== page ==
Tag Archives: william caxton

The Esoteric Alphabet – Introduction part 5

Caxton set up a printing press in Bruges and began hammering out French, Latin and English texts. Here in 1475 he printed a French work, “Recuyell of the Historyes of Troye” he had translated into English himself. This was the first ever book to be printed in English.

In 1475 or 1476, Bill introduced his printing press into England. Later he moved to Westminster with his press where he ran off the first English book to be produced by this means. It had the catchy title, ‘The dictes and sayenges of the phylosophers’ (18th November 1477) and was an early Arabic work translated for Caxton by Earl Rivers; who through his sister, Elizabeth was brother-in-law to King Edward 1V. Shortly afterwards Richard III had Rivers’ body and head parted, knocked off the king in waiting (nearly Edward V) and snatched the throne. Oh what jolly japes the bloodline has.

At Westminster Caxton published his translation of “The Golden Legend” in 1483 and “The Knight in the Tower” in 1484. They contained what are believed to be the earliest mechanically printed English translations of Biblical verses. At the time it was illegal to translate the Titanic Verses into English. Before he died in 1490 he had published more than 70 books. William Caxton is famous for publishing Thomas Mallory’s “Le Morte d’Arthur”, Geoffrey Chaucer’s “Canterbury Tales” and “Troilus and Creseide” and “The History of Reynart the Foxe”. However his main income came from knocking out religious paraphernalia. The church had a sweet little number going with a lucrative counterfeiting racket and Caxton was in on it.

indulgence 330x220This was the deal:
In exchange for a reduced purgatorial sentence you hand over to us a heap of dosh – property will do nicely too. The Church had taught everyone to be terrified of the after-life setting up a nice little mark. What you got was a little piece of pre-printed paper with room for their agent to write your name on.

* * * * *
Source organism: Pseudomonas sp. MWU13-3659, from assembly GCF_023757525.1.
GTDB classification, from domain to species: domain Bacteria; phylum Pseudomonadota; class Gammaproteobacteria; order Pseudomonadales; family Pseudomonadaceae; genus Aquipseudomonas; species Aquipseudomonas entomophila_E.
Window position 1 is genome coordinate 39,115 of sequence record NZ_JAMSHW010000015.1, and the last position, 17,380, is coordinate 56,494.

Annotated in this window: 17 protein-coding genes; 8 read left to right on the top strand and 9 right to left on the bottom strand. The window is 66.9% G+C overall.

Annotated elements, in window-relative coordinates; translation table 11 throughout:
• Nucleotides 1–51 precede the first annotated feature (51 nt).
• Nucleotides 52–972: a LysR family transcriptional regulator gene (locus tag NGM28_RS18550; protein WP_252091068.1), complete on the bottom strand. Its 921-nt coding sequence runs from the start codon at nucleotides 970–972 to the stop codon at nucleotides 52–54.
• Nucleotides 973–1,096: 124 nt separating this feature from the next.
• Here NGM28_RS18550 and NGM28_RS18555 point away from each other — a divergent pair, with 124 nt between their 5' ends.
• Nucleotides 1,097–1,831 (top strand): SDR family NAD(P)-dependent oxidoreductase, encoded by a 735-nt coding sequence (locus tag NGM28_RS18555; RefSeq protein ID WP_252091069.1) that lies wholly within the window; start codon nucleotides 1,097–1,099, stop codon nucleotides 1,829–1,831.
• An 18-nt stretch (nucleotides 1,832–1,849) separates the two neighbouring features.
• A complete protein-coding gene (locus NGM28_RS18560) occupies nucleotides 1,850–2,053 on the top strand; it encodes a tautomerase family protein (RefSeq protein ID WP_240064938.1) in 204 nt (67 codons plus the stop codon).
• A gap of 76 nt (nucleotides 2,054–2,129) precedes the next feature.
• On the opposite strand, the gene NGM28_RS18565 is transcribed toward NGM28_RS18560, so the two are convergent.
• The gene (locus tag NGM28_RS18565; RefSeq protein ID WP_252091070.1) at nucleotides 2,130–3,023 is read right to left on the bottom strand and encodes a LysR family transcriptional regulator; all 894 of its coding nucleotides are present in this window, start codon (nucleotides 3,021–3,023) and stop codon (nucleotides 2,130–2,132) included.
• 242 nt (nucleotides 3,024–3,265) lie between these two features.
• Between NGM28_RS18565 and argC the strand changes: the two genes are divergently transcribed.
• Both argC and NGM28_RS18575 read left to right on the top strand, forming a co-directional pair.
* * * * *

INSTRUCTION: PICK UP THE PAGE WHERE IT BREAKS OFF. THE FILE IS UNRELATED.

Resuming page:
Mercers called, ‘Pardoners’, sold them door to door and by appointment. Literally thousands upon thousands were sold every year. Some of these promissory notes called ‘Indulgencies’ survive today. To date no one has asked for their money back so maybe they work….

“Oi! Charlie run us up a few quick!”

www.bl.uk/treasures/caxton/readers.html

Keystrokes

With the rise of voracious European empires, the Roman letter alphabet really took off; reaching into every country of the world; and it has long been the most favoured style by far of government, media, and education across the globe. It has been the default font on most of the world’s computers until Microsoft introduced what is basically a sans serif version they call Calibri. Some societies are still struggling to hold on to their own language symbols but the relentless march continues not only virtually unabated but encouraged. During the 20th century, empires fronted by suits in boardrooms replaced empires fronted by gowns and crowns; and increasingly people who refused to bow to the gun obligingly succumb to plastic and electronic baubles.

Gifts it bore,
The guise of friendship wore.
Patiently it tied its knot.
Favourites it chose,
And hierarchies arose.
Jealousy was born.
Eyes turned red
And the Darkness fed.

 

 

Continue to part 6

The Esoteric Alphabet – Introduction part four

Pressing service

pressing service 333x250

Johann Gutenberg